Thursday, June 01, 2006

Weekly Worker 627 June 1st

Weekly Worker (#627 June 1st ) has a cover devoted to events in the SSP: 'Tommy Sheridan's power grab: SSP spirals into all out civil war', and Peter Manson's story even starts on the front cover. Events at the SSP National Council were clearly fraught and angry and leave a nasty residue. Looks like a big victory for Sheridan and his supporters (including the SWP), but we'll have to see how Alan McCombes and the named 'petty-bourgeois feminist' MSPs respond. Socialist Worker saw it as the start of a rebirth for the SSP, could be the start of a split with George Galloway already stirring the pot and forming an alliance with Sheridan. The CPGB, of course, sees this as the almost inevitable result of the 'opportunistic rejection of working class socialism and seem to welcome this as it will undermine the 'notion that the SSP is something for us to aspire to.'

WW also carries Sheridan's 'Open Letter', a long and repetitive rant against his SSP enemies. It is his party. Peter Manson thinks it carries the ring of truth. Alan McCombes much shorter, issued on his release from Saughton jail carries some milder reproof, but calls for Tommy to withdraw his letter and to 'meet me face to face to thrash out these issues'. Risky!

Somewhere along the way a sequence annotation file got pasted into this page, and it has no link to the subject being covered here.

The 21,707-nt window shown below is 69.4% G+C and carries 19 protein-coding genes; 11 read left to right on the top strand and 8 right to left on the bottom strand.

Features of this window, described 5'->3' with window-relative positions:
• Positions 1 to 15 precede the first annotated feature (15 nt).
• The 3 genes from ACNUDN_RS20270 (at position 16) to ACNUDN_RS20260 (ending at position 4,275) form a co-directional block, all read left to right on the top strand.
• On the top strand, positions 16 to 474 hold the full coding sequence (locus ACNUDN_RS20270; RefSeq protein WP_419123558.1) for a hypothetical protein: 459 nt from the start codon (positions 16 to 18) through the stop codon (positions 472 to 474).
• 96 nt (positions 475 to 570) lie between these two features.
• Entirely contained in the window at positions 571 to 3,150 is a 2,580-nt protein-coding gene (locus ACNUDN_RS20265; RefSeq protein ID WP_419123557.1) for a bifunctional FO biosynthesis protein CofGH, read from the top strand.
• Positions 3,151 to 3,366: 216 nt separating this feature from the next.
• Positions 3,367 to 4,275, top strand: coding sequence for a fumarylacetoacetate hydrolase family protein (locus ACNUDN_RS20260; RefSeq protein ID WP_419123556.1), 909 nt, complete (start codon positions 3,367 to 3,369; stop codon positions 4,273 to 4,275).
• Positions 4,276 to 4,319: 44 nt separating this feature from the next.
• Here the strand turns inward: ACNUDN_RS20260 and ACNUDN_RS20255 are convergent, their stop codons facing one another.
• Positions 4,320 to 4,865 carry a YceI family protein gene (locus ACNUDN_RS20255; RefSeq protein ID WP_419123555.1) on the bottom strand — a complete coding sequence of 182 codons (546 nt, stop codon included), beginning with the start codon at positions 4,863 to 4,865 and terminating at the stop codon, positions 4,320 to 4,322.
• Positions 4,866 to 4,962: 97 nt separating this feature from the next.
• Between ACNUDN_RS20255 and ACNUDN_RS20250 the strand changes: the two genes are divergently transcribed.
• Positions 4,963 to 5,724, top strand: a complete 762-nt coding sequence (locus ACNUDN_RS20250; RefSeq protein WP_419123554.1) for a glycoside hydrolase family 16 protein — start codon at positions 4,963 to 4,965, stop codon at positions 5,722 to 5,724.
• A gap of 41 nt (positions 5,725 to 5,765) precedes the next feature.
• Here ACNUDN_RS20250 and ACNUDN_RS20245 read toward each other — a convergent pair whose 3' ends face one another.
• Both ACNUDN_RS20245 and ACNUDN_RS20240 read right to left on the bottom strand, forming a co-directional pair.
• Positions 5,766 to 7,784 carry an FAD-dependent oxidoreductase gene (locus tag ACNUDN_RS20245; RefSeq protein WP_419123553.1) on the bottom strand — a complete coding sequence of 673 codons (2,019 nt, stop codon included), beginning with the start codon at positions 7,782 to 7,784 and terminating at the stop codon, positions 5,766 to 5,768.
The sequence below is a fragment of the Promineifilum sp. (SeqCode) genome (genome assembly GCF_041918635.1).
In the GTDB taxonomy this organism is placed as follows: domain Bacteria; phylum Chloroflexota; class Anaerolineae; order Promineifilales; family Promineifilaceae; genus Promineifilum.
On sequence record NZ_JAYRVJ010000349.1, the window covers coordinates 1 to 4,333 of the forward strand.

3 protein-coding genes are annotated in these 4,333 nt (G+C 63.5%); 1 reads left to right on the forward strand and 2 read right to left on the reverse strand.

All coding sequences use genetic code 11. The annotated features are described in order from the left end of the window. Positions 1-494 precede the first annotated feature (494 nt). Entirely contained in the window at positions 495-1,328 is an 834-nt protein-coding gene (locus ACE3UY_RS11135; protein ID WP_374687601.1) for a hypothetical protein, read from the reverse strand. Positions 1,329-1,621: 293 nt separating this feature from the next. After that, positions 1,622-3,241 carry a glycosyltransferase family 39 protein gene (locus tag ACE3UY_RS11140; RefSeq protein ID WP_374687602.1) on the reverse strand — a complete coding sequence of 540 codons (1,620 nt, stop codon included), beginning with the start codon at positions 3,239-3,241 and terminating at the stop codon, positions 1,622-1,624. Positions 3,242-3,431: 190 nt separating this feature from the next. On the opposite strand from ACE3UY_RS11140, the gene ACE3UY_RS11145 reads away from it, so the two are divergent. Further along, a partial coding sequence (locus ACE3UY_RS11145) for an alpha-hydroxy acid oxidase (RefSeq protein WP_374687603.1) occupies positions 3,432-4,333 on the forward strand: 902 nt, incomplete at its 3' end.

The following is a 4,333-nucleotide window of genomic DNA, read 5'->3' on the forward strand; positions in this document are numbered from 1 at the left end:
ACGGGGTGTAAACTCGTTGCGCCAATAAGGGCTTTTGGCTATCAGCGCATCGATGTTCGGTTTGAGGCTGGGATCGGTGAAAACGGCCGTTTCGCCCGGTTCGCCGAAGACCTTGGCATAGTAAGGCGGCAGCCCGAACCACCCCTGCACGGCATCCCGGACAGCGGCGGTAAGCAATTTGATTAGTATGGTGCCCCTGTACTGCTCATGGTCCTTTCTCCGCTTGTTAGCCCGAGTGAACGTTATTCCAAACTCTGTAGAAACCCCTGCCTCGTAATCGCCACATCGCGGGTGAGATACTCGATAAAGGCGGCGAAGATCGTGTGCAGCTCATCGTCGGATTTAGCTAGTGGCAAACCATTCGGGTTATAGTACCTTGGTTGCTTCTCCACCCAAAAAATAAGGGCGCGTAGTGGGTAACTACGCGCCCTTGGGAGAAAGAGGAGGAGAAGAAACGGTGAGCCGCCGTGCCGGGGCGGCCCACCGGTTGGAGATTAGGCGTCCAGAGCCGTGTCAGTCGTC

Jack Conrad in 'Changes and responses' continues the CPGB theme of criticising green arguments about climate change and left adaptation to these ideas, especially via Campaign for Climate Change. Conrad sees this as Canute-lie: we can't stop climate change and Conrad produces a litany of long-term evidence for patterns of abrupt and other change. There is some acknowledgement of an anthropic contribution, before Conrad lays into varieties of Green-thinking, including a reiteration of the old policy of population at 20 million logically leading to extermination camps.

The Euston Manifesto gets a couple of pages devoted to it, even though it is 'totally bereft of vision, repeats all the standard CIA tropes about terrorism and, more than that, fears open debate'. A Laurence Parker argues that it's a rightist reaction against the mainstream anti-war movement. Much more interesting is an interview with Alan (not the minister) Johnson, titled, ' Third camp to first'. Blog accounts of the Manifesto launch on May 25th have Alan asa star and indeed inspritational speaker. Alan presents his shift as being based on realising that his old Third Campism was based on a Trotskyist 'death agony' perspective that doesn't work, so that there is a need to choose a lesser evil in order to defeat an 'immediate menace'. Alan's on-line journal Democratiya is worth looking at, critically, of course.


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